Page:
Tuesday, May 14, 2013

Striking the Right Balance

Our 4th grade studies ancient Chinese history along with an introduction to Chinese culture and language.  We recently finished a project looking at Ancient Chinese inventions, one of which is a set of tuned bells.  2500 years ago, craftspeople in China were able to create large, beautiful sets of bronze bells that each had not one, but two tones depending on where they were struck.  There was mastery in creating the tool, and also mastery in playing it.

Our year in iPads has been like that.  We have discovered that the iPad is an incredible personal and educational tool, masterfully thought out and created.  In the hands of our children and teachers, powerful experiences are possible - but only when the device is well played.

I recently had a conversation with a concerned 3rd grade parent who had good questions about how we use iPads and valid concerns about how our program will grow in the coming years.  It dawned on me that she didn’t need a demonstration and sales pitch about the iPad itself.  What she needed was reassurance that I, as an educator who would potentially use this technology with her child, knew how to use it well.  Of course creating a host of online addicts who can’t break away from their screens to have a coherent conversation with live people at the dinner table is not on my list of goals for our 1:1 program.  But how do I enthusiastically experiment with technology while demonstrating restraint?  How do I promote our program while supporting the wisdom of moderation and limiting screen time?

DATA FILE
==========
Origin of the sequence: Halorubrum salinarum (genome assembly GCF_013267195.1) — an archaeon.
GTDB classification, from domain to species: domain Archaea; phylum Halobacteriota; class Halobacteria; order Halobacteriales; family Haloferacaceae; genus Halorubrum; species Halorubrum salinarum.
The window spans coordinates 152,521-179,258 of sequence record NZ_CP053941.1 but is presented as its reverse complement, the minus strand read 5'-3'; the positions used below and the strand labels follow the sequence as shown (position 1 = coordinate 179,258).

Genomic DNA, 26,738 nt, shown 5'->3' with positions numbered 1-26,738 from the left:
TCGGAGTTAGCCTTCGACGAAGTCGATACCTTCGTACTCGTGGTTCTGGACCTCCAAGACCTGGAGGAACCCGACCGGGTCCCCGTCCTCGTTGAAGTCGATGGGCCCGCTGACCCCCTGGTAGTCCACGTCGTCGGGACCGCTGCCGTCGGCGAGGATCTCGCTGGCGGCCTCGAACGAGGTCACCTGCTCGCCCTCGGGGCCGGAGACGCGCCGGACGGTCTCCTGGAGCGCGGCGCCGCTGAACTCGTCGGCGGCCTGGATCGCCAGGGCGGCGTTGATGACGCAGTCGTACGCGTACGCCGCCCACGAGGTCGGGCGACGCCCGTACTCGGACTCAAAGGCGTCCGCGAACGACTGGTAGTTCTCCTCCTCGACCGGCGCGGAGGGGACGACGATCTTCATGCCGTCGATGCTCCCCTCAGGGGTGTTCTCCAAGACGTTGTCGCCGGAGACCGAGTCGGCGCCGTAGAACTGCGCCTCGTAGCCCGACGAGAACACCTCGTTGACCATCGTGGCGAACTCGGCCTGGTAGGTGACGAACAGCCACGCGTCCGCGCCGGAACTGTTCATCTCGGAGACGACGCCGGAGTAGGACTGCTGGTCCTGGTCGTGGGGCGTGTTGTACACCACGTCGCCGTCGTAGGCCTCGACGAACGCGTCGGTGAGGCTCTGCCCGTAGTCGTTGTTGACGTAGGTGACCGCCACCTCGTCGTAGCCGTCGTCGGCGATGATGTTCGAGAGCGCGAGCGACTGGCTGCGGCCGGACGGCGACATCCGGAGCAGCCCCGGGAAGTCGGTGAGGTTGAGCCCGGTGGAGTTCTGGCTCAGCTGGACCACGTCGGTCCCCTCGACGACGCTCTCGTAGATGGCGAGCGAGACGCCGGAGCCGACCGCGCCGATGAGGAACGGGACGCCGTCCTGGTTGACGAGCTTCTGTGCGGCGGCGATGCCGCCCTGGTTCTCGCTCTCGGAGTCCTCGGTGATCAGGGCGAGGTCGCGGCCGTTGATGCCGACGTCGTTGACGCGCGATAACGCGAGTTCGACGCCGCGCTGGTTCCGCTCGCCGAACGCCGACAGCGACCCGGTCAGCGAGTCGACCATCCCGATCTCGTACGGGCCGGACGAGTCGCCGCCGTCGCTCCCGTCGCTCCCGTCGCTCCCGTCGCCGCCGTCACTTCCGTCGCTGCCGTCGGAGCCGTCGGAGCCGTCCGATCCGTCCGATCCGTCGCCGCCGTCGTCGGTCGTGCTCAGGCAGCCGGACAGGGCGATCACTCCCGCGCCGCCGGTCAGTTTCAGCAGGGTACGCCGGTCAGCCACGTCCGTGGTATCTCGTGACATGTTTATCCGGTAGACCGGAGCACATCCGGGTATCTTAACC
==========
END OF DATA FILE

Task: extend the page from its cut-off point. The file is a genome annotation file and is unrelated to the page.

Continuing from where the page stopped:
It feels good to reassure parents and colleagues that, as experienced educators, we are always starting with “why” when making a decision to use or not use these devices.  We just use them frequently because as it turns out there is a lot of work to be done in 4th grade and an iPad (along with Haiku, Google Drive, and our email system) allows us to do some of that work more easily, more conveniently, and more creatively.   Of course we still draw, paint, practice handwriting, use paper, sharpen pencils, and read books because sometimes those processes are more meaningful and more effective.  As it turns out, when seeking to inspire neither digital addicts nor luddites, what feels really good is balance.  We talk about balance explicitly with our students as part of our digital citizenship curriculum so it makes sense to live it in the classroom.  

Another guiding principle in deciding who, what, where, and when about the iPads is consumption vs. creation.  We try not to consume very much on our devices in class since generally that feels passive, less worthwhile, and more like the gratuitous use people are afraid of.   You might say we don’t really like that tone so we still use paper packets and copied math homework. We could put them online, but that might not be the best use of our students' screen time.  Instead we have learned to lean toward opportunities for students to create, to choose how to express themselves, and to share and document their work.  What results are processes that are unrestrained by medium because we can choose from the best of both online and offline worlds, mixing and matching them to suit student and teacher needs.  

For our next research project on daily life in ancient China we will research using books and take notes on paper.  We will draft pieces in our writer’s notebooks then type, share and edit in google drive.  In addition to performing the resulting historical fiction monologues for each other live, students might choose to record them in iMovie or to create a Telligami video.  At this point in the year, we enjoy considering all of our options and striking a spot that hits just the right note.  

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